Prime Minister Theresa May said Saturday the fall of the last bastion held by Islamic State (IS) militants in Syria marked "a historic milestone", paying tribute to British and coalition forces.
"The liberation of the last Daesh-held territory is a historic milestone that would not have been possible without their commitment, professionalism and courage," she said in a statement, using an Arabic acronym for IS.
"I commend the tireless work and extraordinary courage of the British forces and our global coalition partners that have fought Daesh in Syria and Iraq."
Kurdish-led forces among the 79 international partners pronounced the death of the nearly five-year-old "caliphate" Saturday after flushing out IS militants from their last redoubt in Baghouz, eastern Syria.
Britain, which has suffered from multiple terrorist attacks in recent years by perpetrators said to have been inspired by IS, has vowed to remain focused on fighting the group and securing the region.
"We must not lose sight of the threat Daesh poses and the government remains committed to eradicating their poisonous ideology," May added.
"We will continue to do what is necessary to protect the British people and our allies."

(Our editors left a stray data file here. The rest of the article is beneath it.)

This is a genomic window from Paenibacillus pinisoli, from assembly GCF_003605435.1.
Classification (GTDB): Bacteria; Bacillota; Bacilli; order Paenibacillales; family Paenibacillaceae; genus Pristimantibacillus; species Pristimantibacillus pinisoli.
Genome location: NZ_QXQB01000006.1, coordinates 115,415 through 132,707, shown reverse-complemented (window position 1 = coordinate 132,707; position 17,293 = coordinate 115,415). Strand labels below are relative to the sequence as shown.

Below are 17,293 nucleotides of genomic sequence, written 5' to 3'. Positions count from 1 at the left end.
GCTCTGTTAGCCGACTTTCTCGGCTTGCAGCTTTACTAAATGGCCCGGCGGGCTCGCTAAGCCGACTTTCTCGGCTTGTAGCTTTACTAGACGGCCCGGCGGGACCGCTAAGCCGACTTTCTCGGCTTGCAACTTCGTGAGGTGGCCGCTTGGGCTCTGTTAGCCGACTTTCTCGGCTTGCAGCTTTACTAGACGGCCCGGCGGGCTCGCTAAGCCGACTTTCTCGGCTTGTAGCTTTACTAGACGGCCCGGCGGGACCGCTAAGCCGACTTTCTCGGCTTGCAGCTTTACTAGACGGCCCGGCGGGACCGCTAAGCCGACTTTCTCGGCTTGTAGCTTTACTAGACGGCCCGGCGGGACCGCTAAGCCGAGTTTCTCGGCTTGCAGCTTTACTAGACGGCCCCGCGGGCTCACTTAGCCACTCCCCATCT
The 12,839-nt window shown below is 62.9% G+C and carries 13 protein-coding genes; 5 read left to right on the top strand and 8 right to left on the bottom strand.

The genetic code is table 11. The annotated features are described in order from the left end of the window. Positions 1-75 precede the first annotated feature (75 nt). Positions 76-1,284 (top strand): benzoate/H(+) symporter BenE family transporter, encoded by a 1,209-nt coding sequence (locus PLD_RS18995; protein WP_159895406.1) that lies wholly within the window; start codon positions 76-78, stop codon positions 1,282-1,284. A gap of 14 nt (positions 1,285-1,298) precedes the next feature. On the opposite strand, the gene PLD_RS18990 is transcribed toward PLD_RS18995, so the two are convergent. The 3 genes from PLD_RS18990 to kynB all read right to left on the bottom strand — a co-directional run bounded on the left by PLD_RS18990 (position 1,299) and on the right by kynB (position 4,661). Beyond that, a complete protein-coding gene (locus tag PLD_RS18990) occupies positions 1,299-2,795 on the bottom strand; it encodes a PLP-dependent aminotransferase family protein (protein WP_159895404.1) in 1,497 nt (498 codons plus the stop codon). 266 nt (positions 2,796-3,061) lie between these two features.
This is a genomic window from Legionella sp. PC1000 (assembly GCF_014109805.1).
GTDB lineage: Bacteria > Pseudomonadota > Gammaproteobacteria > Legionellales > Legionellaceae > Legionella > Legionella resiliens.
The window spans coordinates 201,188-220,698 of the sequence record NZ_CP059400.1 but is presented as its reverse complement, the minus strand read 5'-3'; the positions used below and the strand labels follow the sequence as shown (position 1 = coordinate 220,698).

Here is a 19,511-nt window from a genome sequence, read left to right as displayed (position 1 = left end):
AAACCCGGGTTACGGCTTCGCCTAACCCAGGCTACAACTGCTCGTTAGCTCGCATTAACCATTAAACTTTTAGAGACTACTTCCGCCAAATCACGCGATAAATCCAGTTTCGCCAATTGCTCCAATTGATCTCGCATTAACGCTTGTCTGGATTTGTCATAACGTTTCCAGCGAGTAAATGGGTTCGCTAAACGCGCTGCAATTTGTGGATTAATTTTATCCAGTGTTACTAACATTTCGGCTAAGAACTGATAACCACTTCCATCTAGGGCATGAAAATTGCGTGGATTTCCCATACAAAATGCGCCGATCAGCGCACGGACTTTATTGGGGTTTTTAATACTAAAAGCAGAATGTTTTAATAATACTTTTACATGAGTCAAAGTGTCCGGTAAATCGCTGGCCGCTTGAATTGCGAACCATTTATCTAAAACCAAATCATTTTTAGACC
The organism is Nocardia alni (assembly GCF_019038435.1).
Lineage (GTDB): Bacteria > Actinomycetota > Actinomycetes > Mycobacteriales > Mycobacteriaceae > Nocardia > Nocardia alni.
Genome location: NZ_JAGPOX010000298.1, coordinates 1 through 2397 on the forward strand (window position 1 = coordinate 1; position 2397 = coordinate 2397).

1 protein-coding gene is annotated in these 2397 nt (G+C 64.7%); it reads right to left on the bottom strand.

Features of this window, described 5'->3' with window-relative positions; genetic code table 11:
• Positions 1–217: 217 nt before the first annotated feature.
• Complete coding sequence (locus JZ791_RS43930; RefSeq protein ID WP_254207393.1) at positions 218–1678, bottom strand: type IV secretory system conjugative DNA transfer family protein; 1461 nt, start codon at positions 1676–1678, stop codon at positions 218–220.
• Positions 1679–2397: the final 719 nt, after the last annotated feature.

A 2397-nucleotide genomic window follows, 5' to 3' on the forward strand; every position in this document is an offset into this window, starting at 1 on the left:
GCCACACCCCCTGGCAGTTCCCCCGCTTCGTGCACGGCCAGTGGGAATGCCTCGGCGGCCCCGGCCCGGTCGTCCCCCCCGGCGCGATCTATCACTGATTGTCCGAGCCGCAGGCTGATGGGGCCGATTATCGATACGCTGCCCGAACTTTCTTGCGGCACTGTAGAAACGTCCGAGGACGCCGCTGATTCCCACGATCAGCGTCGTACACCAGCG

Britain has committed nearly 1,400 military personnel to the region to support local forces, while the Royal Air Force has conducted more than 1,600 air strikes in Iraq and Syria, according to government figures.
Western allies in the US-led coalition are negotiating with Washington on the residual force that will remain after most of the American soldiers are brought home.
"We cannot be complacent," British Foreign Secretary Jeremy Hunt warned Saturday.
"Even without territory, Daesh and its poisonous ideology will continue to pose a threat to the people of Iraq and Syria, as well as to the wider world.
"The international community must remain firm in its determination to counter and defeat it."